Wednesday, February 29, 2012

Book Review: All the Pretty Horses





Author: Cormac McCarthy
Year of First Publication: 1992


I just finished my second book by American writer Cormac McCarthy. From the way in which he is spoken about, McCarthy is one of those authors who appears to be an American treasure. He also represented that a little-explored region for me - the works of the Caucasian male writer.

So, sometime last year I decided to remedy that. I walked into Waterstones in Notting Hill and conveniently for me, there before me were virtually all his books lined up on a shelf. I picked No Country for Old Men because it was smaller and less intimidating than all the others. Plus, of course, I had seen the film, which I figured would make it easier for me to follow the plot.

Well, that was a good choice. It was a fast and suspenseful read. So I was excited to try another. For my second book, I picked All the Pretty Horses, another one of his books, which was made into a film.

In brief, the book chronicles the journey of sixteen-year-old John Cole Grady, who leaves the ranch he has lived in all his life after it is sold by his mother. In search of adventure, Grady and his friend Lacey Rawlins set-off on their horses southwards to Mexico.

The book started off very slowly and I really wasn’t sure what was going on and who was who. So, I kept flipping back to re-read the previous paragraphs to see what I might have missed. After a while, I stopped doing that and decided that I would figure things out as I went along. Despite the very slow and confusing start, the plot gradually picks up.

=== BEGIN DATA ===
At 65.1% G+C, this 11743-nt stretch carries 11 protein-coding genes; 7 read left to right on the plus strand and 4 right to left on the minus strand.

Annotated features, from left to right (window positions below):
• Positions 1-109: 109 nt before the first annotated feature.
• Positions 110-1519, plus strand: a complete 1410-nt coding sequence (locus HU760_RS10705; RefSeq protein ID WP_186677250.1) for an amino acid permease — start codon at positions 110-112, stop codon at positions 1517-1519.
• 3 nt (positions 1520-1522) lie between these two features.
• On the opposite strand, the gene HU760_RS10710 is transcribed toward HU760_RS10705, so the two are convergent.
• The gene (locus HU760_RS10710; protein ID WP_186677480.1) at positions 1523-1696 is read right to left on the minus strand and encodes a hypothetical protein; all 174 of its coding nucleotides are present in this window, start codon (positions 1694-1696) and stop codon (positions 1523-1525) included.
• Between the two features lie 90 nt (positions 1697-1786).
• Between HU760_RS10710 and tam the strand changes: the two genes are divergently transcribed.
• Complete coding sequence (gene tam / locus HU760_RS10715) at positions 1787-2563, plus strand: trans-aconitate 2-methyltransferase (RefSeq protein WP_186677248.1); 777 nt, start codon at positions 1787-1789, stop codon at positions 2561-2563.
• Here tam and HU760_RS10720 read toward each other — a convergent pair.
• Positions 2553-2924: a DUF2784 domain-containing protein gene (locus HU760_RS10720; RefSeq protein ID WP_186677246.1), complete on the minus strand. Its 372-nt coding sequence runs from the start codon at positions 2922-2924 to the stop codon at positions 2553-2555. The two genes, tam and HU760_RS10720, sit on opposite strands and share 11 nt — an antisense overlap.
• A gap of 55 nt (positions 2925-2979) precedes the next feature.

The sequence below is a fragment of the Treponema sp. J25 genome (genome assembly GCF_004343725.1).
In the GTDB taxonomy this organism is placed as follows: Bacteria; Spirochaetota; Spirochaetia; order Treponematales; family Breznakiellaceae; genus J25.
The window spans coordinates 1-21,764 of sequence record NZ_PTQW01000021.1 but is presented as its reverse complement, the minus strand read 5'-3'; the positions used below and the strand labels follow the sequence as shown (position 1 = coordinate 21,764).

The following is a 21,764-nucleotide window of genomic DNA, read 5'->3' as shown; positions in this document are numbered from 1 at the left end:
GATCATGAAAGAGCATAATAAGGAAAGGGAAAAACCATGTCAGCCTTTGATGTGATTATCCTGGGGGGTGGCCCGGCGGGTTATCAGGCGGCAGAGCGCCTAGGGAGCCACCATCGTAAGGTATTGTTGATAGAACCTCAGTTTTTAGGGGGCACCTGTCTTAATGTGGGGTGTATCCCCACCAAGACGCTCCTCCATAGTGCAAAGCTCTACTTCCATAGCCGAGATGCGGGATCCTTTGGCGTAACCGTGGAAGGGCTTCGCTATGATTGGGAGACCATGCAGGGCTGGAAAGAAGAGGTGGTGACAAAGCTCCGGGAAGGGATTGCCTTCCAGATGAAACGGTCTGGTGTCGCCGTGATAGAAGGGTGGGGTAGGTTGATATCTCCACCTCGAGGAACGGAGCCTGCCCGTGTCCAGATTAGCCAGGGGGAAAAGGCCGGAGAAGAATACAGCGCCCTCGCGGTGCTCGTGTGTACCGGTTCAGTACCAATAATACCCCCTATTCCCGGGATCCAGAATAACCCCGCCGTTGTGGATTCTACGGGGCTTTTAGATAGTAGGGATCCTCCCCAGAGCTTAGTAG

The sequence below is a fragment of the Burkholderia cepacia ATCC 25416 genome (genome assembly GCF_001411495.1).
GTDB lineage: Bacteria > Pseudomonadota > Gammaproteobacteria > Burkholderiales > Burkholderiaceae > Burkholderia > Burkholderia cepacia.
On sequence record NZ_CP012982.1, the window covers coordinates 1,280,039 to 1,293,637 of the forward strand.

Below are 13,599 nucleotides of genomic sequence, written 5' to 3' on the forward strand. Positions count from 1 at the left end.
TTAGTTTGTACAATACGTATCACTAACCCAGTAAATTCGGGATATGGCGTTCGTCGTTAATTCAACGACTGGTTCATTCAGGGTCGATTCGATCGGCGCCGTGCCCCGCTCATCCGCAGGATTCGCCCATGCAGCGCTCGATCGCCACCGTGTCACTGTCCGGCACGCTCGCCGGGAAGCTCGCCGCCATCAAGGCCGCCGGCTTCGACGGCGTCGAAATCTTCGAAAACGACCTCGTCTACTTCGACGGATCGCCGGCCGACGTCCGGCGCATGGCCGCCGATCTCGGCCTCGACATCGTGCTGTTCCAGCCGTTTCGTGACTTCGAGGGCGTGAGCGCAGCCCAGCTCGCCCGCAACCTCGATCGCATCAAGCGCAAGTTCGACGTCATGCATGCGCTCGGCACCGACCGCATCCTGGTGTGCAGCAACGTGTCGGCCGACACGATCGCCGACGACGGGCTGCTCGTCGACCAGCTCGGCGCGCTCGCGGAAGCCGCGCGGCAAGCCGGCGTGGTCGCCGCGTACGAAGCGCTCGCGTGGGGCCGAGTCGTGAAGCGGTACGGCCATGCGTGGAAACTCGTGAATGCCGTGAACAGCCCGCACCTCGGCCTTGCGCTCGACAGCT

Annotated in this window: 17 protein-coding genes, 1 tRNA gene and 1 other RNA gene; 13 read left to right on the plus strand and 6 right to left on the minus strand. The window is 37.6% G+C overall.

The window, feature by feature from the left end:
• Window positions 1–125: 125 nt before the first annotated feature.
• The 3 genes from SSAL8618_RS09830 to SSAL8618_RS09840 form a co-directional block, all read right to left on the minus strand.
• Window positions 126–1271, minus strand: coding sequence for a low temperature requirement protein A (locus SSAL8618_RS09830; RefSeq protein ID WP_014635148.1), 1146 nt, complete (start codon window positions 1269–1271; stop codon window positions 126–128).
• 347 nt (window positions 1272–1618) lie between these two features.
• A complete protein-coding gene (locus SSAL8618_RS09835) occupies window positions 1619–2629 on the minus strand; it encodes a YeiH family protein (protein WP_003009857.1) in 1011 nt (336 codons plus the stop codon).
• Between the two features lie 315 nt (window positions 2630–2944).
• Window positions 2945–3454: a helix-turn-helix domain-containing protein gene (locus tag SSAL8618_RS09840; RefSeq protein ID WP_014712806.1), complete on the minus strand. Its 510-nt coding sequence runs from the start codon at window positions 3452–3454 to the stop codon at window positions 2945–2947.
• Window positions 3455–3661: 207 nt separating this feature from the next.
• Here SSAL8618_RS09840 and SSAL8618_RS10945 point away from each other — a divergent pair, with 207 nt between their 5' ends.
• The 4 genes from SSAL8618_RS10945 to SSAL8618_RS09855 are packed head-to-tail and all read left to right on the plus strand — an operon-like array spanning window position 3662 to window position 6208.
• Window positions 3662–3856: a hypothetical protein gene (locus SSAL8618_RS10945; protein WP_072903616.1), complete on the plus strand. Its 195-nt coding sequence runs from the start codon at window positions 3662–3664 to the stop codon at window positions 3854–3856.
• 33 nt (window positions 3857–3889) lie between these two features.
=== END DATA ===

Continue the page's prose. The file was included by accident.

In their time away, Grady falls in love and embarks on an ill-fated affair. He and Rawlins are arrested and thrown into a Mexican prison, where the rule of the day is Kill or be Killed. Oh wait, am I giving away too much?

From being a book that I had to struggle to get into, it became a book that I couldn’t put down. For a while.

There are many conversations, which take place in Spanish and are written as such. Initially, I attempted to translate every line, before moving on. As the Spanish conversations became more commonplace in the book, I gave this up. In any case, you get enough of an idea what’s happening and this is not too much of a problem unless you are one of those people who absolutely has to understand every line.